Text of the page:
In the aftermath of the euro-area sovereign debt crisis, several commentators have questioned the favourable treatment of banks’ sovereign exposures allowed by the current prudential rules. In this paper, we assess the overall desirability of reforming these rules. We conclude that the microeconomic and macroeconomic costs of a reform could be sizeable, while the benefits are uncertain. Furthermore, we highlight considerable implementation issues. Specifically, it is widely agreed that credit ratings of sovereigns issued by rating agencies present important drawbacks, but sound alternatives still need to be found. Should a reform be implemented and a measure of sovereign creditworthiness become necessary, we argue that consideration could be given to the use of quantitative indicators of fiscal sustainability, similar to those provided by international bodies such as the IMF or the European Commission.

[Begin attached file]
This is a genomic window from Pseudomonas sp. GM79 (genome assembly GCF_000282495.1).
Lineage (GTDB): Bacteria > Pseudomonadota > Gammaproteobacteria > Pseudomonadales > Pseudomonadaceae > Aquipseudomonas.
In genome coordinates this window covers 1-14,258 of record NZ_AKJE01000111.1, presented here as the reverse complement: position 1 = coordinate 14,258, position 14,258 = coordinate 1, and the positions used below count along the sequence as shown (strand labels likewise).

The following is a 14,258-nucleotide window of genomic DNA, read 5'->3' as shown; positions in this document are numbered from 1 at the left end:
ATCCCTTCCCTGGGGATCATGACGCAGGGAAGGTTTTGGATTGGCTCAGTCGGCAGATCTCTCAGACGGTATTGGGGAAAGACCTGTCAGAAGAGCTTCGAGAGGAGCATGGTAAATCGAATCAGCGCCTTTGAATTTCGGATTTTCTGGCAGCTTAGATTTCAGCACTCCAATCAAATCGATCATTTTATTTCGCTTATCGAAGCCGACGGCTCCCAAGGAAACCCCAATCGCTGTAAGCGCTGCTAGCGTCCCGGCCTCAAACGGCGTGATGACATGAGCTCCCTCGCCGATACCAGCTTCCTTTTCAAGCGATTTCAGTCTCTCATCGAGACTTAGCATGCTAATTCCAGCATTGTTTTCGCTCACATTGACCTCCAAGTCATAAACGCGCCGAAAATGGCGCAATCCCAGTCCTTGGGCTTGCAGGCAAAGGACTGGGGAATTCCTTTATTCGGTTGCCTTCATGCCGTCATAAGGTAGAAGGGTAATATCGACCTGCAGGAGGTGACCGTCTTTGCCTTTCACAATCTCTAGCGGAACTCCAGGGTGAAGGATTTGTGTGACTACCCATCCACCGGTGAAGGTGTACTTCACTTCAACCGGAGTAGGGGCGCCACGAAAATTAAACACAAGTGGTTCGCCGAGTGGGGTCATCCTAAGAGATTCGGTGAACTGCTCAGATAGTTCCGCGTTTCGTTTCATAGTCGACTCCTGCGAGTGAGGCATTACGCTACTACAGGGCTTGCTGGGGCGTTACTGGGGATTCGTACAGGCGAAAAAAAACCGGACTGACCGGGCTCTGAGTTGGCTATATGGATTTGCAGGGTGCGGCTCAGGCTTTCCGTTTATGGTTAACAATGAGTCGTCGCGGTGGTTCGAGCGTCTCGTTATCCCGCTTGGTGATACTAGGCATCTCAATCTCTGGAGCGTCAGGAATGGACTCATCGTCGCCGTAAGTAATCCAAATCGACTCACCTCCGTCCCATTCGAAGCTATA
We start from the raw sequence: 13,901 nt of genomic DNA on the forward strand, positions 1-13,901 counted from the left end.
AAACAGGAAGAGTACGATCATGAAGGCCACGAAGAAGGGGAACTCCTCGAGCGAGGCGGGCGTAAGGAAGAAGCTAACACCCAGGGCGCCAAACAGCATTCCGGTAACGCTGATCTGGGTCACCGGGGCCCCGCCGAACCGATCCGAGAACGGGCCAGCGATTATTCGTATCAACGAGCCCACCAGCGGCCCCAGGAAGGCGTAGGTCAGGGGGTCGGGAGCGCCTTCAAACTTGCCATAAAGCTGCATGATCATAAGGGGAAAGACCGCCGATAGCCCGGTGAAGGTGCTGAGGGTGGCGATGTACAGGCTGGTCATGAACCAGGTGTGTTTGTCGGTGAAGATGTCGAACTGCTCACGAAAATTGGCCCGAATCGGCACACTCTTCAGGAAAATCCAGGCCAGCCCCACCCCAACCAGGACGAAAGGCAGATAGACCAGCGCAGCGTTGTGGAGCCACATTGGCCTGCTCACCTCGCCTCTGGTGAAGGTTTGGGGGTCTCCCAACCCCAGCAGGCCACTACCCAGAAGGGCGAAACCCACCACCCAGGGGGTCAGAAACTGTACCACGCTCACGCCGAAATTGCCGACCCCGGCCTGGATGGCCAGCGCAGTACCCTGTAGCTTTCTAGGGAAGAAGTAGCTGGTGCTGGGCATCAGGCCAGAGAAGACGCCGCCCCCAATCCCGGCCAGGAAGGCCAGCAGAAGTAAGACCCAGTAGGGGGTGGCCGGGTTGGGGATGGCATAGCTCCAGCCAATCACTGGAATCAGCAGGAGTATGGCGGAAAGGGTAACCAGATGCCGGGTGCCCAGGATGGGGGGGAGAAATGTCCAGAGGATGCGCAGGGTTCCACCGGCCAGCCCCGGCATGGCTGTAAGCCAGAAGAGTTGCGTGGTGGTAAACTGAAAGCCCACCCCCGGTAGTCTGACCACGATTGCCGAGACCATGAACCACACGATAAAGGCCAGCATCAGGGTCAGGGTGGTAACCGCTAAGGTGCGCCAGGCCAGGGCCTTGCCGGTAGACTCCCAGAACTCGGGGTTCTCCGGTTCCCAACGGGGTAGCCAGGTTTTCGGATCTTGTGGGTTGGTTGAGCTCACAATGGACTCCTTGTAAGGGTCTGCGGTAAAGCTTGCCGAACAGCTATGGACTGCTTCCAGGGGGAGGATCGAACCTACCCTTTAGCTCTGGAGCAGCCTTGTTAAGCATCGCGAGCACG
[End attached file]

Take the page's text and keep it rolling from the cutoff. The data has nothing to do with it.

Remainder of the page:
Anna Maria Rinaldi
Anna Maria Rinaldi is a Senior advisor at the Bank of Italy (DG Financial Supervision
and Regulation). She is currently involved in the macroprudential analysis, mainly
focused on risks for financial stability related to the banking sector, and in the regulatory
impact assessment of the regulations on banks and other financial intermediaries, both at
national and international level (i.e. Basel regulation and EU regulation). She holds her
Ph.D. in Banking and Finance from the University of Rome “Tor Vergata” in 2003.